North Carolina’s strict new voting law, which takes effect starting with elections in 2016, will make the state Division of Motor Vehicles a prime source of photo identification cards for non-drivers who want to vote. It turns out that photo IDs already are a big business for DMV. More than 1.1 million North Carolinians have valid DMV-issued photo IDs (which expire after 5 years), compared to 6.7 million with state driver’s licenses. Last year more than 270,000 people provided the necessary stack of documents, posed for the camera and, in most cases, paid a $10 fee. Why did they want these photo IDs? For any of the reasons anybody might be asked to prove his or her identity, of course: To get a loan or cash a check, to satisfy a curious police officer, to receive some kinds of government services, to get a job. Some of the folks who got DMV IDs are ex-drivers who surrendered their licenses because of age or illness. Many are too young to drive (8,671 of them last year were under 15 years old). And 122 of these were less than 1 year old – too young even to walk. “There are a lot of lap babies in our database,” said Marge Howell, a DMV spokeswoman. “A lot of people come in to get these ID cards for their children. Sometimes, as the child grows, they’ll come back to get progressive photographs to show that growth.”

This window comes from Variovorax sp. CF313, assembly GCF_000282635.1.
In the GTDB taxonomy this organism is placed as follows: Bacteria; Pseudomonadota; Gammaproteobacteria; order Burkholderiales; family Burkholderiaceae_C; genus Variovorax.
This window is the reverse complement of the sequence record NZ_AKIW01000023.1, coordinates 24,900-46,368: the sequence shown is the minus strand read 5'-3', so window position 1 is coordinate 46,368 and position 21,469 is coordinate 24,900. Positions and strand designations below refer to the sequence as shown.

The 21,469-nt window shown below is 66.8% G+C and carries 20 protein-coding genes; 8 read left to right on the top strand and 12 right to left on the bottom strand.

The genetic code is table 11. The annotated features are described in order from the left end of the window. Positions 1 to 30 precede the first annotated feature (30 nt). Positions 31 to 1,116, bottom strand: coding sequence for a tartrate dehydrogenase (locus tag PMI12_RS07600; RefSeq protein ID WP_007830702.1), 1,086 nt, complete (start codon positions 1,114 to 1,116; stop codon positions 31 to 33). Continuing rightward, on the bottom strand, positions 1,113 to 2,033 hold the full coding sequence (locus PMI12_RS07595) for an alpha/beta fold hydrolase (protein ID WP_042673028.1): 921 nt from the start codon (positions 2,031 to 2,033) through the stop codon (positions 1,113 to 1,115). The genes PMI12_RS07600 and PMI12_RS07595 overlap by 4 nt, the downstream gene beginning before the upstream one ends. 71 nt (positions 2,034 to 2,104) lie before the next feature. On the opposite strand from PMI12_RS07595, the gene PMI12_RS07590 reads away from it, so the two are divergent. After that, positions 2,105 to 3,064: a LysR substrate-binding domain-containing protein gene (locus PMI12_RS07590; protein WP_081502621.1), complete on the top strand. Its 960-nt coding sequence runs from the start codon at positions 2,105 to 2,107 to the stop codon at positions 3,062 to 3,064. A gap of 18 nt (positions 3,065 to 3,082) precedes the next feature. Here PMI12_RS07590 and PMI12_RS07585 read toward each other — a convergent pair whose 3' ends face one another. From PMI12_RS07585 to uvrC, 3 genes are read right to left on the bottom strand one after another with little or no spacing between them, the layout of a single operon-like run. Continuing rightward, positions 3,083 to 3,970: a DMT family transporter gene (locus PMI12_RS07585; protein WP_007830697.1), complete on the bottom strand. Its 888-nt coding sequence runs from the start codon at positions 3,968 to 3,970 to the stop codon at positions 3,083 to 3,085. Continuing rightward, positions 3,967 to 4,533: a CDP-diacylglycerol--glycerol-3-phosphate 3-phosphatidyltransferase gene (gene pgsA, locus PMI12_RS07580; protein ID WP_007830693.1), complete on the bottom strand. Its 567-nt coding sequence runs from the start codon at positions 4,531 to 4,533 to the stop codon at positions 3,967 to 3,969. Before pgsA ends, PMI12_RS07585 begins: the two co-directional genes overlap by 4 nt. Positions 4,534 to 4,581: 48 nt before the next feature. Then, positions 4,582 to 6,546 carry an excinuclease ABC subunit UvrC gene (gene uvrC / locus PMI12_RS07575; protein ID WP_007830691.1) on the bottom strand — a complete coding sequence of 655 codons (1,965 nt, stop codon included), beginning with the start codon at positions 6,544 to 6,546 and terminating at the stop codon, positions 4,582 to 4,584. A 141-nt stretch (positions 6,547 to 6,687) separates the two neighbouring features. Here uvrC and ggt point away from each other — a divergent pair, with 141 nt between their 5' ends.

In order to vote, you’ll need to get a DMV ID card if you don’t have one of the photo IDs accepted under the new law: a driver’s license, U.S. passport, U.S. military or veterans ID card, or tribal enrollment card.
This is a pretty exclusive list, isn’t it? After all, a UNC student ID card will get you into your dorm. And a corporate or government employee ID card will admit you to your biohazard lab at RTP, or to your job inside a courthouse or a maximum-security prison. But a student or employee ID won’t get you inside the voting booth.
The DMV ID looks exactly like a driver’s license, but with a different label. The $10 fee is waived for anyone who is blind or homeless or at least 70 years old, or whose driver’s license has been canceled under certain circumstances.
Be forewarned: Before you can get your DMV ID, you’ll need two documents to prove your ID to DMV. The requirements are the same as for a driver’s license.
And they are tough. Neither a U.S. passport – the gold standard at airports around the world – nor a certified birth certificate alone is sufficient to prove you’re who you say you are, but DMV will accept both documents together.